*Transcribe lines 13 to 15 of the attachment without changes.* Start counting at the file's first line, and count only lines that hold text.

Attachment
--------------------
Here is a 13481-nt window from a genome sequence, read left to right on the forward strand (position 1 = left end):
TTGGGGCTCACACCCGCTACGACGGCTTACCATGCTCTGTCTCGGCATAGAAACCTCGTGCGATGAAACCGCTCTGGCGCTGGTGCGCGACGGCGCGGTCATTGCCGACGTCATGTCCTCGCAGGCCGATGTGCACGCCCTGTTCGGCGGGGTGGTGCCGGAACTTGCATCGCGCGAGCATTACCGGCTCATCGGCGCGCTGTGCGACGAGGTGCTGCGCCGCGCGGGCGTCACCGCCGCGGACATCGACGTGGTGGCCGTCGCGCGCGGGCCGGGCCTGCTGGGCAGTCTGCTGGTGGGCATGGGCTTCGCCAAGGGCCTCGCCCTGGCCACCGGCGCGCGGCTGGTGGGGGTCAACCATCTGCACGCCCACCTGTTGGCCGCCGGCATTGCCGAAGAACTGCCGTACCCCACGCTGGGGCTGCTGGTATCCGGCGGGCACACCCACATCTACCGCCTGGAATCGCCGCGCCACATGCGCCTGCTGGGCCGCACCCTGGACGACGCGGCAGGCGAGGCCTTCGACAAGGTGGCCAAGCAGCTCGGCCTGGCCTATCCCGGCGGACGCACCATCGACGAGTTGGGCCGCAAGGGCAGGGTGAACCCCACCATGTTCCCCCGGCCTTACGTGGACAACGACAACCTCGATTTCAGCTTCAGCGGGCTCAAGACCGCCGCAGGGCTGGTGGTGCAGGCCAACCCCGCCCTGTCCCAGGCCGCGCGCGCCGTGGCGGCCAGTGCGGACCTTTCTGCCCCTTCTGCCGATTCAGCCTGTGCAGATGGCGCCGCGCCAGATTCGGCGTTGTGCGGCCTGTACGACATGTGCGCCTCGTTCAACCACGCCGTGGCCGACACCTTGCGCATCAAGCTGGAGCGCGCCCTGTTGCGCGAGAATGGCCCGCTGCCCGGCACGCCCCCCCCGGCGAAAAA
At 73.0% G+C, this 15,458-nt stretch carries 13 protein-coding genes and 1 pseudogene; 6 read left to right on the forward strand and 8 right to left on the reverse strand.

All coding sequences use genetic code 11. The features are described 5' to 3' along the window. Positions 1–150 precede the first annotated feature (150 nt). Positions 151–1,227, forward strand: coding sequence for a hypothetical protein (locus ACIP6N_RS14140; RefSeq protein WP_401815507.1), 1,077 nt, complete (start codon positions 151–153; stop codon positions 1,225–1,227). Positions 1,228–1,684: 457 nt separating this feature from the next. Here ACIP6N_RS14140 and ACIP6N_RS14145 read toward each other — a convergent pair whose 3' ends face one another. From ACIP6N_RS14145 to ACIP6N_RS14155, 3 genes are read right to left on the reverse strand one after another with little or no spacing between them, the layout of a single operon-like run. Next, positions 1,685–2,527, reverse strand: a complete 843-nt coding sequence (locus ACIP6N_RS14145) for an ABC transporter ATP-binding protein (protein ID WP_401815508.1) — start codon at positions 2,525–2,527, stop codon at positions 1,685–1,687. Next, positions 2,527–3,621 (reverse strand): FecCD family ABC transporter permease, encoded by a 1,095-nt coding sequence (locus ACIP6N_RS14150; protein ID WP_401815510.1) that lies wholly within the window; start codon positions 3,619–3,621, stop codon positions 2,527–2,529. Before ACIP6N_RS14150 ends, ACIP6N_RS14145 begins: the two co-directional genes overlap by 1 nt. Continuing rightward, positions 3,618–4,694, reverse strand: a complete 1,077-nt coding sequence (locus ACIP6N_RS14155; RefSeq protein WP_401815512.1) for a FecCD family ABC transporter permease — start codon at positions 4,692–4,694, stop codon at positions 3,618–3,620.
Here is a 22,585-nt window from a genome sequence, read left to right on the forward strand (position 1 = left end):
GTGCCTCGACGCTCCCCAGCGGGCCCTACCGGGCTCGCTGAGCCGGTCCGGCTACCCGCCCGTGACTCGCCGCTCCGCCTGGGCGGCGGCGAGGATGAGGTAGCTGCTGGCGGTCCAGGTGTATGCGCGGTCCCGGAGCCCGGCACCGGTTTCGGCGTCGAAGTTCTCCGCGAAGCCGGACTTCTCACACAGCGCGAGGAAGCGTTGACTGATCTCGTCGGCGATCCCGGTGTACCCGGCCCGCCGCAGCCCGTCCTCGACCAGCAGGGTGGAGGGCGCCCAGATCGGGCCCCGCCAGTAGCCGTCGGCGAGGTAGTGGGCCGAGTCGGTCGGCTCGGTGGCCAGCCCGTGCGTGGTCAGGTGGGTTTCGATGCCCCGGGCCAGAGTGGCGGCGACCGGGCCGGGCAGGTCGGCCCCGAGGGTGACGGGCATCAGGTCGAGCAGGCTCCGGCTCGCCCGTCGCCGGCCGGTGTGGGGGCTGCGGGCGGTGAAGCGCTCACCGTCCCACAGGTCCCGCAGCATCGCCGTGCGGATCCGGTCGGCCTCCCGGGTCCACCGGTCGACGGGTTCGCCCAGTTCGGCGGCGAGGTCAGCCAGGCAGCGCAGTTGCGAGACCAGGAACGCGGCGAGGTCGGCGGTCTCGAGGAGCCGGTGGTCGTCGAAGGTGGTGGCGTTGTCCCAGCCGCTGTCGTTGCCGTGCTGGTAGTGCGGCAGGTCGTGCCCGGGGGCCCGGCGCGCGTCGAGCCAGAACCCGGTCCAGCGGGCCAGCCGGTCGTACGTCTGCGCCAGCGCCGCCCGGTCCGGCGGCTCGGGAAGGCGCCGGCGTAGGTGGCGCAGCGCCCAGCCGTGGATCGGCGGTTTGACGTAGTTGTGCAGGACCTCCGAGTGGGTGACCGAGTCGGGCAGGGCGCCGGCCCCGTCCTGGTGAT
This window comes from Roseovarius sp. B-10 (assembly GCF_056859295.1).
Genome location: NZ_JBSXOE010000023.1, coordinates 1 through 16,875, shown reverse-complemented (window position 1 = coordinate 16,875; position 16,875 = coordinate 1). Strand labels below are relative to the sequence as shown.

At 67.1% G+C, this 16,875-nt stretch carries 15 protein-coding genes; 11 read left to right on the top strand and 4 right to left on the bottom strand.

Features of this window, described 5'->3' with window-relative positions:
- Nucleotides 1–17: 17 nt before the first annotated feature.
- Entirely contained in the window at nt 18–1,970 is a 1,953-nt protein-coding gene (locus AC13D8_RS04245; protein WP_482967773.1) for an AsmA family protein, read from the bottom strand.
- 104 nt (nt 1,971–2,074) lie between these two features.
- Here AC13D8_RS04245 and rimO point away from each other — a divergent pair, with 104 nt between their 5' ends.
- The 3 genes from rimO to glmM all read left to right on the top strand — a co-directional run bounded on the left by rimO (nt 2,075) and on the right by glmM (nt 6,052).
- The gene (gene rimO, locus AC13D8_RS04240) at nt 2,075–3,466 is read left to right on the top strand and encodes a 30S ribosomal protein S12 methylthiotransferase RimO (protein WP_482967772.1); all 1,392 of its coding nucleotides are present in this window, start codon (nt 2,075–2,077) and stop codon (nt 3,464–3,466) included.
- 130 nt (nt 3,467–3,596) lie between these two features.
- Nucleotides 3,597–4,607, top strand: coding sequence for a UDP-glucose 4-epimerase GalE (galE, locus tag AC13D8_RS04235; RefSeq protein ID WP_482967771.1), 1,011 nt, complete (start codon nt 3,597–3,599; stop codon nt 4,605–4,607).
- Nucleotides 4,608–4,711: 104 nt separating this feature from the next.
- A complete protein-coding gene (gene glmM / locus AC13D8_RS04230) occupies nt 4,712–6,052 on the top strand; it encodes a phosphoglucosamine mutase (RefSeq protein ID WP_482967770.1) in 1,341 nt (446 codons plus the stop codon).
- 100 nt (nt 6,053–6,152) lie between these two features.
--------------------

- 104 nt (nt 1,971–2,074) lie between these two features.
- Here AC13D8_RS04245 and rimO point away from each other — a divergent pair, with 104 nt between their 5' ends.
- The 3 genes from rimO to glmM all read left to right on the top strand — a co-directional run bounded on the left by rimO (nt 2,075) and on the right by glmM (nt 6,052).